Already this spring there have been wildfires reported in the western states. According to the National Interagency Fire Center<http://www.nifc.gov/>, more than 82,000 wildfires occurred across 10 million acres in the U.S. last year.
Posts Tagged ‘location’
WASHINGTON — Law enforcement tracking of cellphones, once the province mainly of federal agents, has become a powerful and widely used surveillance tool for local police officials, with hundreds of departments, large and small, often using it aggressively with little or no court oversight, documents show.
The practice has become big business for cellphone companies, too, with a handful of carriers marketing a catalog of “surveillance fees” to police departments to determine a suspect’s location, trace phone calls and texts or provide other services. Some departments log dozens of traces a month for both emergencies and routine investigations.
-The New York Times, March 31, 2012
The City of Boston and a company called Innocentive recently teamed up to develop a smartphone app that allows drivers in the city to help track and predict where potholes develop. Much like the one developed by CitySourced, the Street Bump app keeps track of bumps while driving, as well as their location, and then sends this data on to the city so that it can address repairs quicker and hopefully, more efficiently.
Residents of Longview, TX (reported on earlier this week – “There’s an app for that – citizen pothole reporting”) with smartphones can get a new mobile app called “CitySend“ created by CitySourced (didn’t credit that company in the first blog) to inform public works officials of their public issues. The mobile app, unveiled by Longview GIS Manager Justin Cure, allows users to take photos, record video and audio of a problem, and automatically provide GPS coordinates. After the report is submitted, users can track all reported problems on a map as well.
John Snow created a map of a cholera outbreak in the district of Soho, London in 1854, which helped to convince authorities that the disease was caused by water ( in particular, it originated from one pump in Broad Street). The CartoDB platform allows you to map data and develop location aware applications very easily. This example of John Snow’s Cholera Map of London presented with CartoDB demonstrates how CartoDB can quickly combine different data types, then display them on a map.
Last week I read the Wired Cloudline blog Beyond Google’s Reach: Tracking the Global Uprising in Real Time which talked about the search engine Topsy, which is designed to “rank people, not pages,” as Google does. Topsy is an entirely different search engine model than Google, and therefore can pick up and aggregate information from social media in perhaps a different way than Google.
A case was made that suggested that Google did not pick up tweets on the October 15th protest at Occupy Wall Street as efficiently as Topsy.
I decided to look for myself and compare the posts that have been gathered today for both Google and Topsy for Occupy Wall Street. What is interesting is that each are picking up different bits of media –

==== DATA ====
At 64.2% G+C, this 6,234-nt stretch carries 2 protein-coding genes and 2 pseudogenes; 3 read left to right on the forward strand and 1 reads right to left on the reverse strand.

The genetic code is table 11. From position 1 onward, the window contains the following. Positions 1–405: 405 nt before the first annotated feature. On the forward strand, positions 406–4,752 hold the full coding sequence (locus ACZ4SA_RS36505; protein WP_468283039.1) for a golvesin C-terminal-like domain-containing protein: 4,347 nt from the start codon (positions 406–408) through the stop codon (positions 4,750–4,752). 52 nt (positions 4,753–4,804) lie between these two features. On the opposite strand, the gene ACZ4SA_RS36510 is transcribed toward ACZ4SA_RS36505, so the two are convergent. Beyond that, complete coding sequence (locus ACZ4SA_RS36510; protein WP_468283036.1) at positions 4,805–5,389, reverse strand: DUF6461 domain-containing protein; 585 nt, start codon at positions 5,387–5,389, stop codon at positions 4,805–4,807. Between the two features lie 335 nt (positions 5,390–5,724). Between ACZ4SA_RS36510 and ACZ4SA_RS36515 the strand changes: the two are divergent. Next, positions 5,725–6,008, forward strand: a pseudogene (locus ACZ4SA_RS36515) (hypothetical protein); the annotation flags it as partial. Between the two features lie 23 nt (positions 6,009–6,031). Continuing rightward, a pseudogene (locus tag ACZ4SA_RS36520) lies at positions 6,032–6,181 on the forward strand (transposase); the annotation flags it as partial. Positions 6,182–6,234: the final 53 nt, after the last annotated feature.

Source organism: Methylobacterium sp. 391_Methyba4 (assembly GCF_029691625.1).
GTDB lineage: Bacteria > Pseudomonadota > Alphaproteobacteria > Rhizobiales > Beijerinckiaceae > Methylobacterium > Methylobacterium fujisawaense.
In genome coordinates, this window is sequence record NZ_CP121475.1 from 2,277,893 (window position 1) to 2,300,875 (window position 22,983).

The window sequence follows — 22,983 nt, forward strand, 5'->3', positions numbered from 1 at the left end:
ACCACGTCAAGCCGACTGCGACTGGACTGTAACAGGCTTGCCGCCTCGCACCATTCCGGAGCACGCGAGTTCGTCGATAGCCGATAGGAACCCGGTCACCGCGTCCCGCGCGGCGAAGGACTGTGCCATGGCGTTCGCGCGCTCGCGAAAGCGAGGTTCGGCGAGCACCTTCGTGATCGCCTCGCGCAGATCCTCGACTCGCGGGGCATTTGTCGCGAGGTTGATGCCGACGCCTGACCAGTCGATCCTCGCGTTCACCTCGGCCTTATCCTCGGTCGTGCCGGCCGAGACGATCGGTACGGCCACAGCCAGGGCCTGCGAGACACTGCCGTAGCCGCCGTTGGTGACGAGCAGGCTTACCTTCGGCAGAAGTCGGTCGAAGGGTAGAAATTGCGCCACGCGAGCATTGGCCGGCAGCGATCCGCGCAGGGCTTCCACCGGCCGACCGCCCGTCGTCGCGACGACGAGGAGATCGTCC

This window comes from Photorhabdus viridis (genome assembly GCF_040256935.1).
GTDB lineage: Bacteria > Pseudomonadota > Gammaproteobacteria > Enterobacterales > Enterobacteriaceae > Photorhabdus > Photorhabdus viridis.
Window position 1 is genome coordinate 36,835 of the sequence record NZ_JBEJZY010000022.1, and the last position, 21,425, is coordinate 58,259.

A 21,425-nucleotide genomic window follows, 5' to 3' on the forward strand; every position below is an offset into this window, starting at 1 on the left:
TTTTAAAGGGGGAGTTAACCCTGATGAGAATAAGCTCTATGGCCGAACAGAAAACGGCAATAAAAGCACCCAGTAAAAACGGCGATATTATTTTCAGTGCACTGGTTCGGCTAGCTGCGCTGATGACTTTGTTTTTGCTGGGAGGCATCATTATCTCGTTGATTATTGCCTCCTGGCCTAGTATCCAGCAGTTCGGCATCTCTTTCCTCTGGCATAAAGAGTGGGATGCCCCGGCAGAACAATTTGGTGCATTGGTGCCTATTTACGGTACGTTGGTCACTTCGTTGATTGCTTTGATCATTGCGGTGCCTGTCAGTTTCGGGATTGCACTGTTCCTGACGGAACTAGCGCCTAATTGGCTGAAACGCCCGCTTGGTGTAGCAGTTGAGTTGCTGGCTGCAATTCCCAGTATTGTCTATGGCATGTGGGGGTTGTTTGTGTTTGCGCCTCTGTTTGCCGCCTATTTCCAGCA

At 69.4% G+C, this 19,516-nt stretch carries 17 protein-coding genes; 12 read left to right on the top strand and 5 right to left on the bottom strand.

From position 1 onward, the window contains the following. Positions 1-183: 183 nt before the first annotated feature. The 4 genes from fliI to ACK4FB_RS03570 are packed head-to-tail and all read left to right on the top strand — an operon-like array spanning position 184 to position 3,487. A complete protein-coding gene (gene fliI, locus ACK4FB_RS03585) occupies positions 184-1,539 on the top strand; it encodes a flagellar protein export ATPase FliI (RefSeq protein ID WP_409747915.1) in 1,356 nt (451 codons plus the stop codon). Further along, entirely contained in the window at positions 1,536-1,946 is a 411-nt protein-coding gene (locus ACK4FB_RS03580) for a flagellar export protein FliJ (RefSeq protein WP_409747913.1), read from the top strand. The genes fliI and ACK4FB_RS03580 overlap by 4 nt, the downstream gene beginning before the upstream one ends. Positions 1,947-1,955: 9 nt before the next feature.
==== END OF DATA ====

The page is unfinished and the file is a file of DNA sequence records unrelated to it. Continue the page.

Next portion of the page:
Topics for Google:
Google is picking up newspaper articles and newscasts, such as “Opinion: Occupy Wall Street is a vigil, not a protest,” New Jersey Star-Ledger, “Occupy Wall Street kitchen slowdown targets squatters,” NYPOST.com, “Occupy Wall Street in the Age of Technology”, Huffington Post, “Most Americans Aren’t Occupy Wall Street’s ’99 Percent’ The Atlantic.
Topsy has picked up the following topics in tweets: “Protesters turn their back on @ericcantor during speech at University of Michigan http://t.co/tyuLvH8b #ows ”
A trustworthy #OWS activist tells me that an influx of homeless and hardened criminals is causing major issues for Zuccotti campers
“Police use bulldozers to break up @OccupyRichmond. http://t.co/nMJW5RJw #ows ”
“#OWS has spread to 87 countries with 1,039+ distinct events. (and counting) http://t.co/wcgGqOks ”
Note that the Google search is producing articles that were published as much as three weeks ago, while the Topsy search is displaying tweets written just 18 minutes ago.
In the realm of tracking events of local or global importance, it would seem that a combination of these two types of searches would be best, so that we have well researched articles side by side with the up-to-the-minute crowdsourced view of the bystander.
On the one hand, in-depth reporting of a body of knowledge on an event is always useful in tracking history and trends, and offering insightful perspectives. What is published in newspapers, magazines and books is thought to have staying power, whereas we are not yet sure how long the impact of a tweet or Facebook post will last.
The veracity of tweets is questionable, and they are posted before anyone has a chance to check whether they come from reliable sources. When several sources convey the same message, however, it can indicate that something is really happening at a given location. Topsy can be important in tracking social movement such as the progress of an uprising or movement of a group of people. There is power in numbers, so the sheer number of people who will protest now using social media may increase because they have more confidence in doing so when they know others are of like mind.
The National Geospatial-Intelligence Agency gets written up in the mainstream press for its role in the locating and killing of Osama bin Laden.
The Little Known Agency that Helped Kill bin Laden May 5, 2011, The Atlantic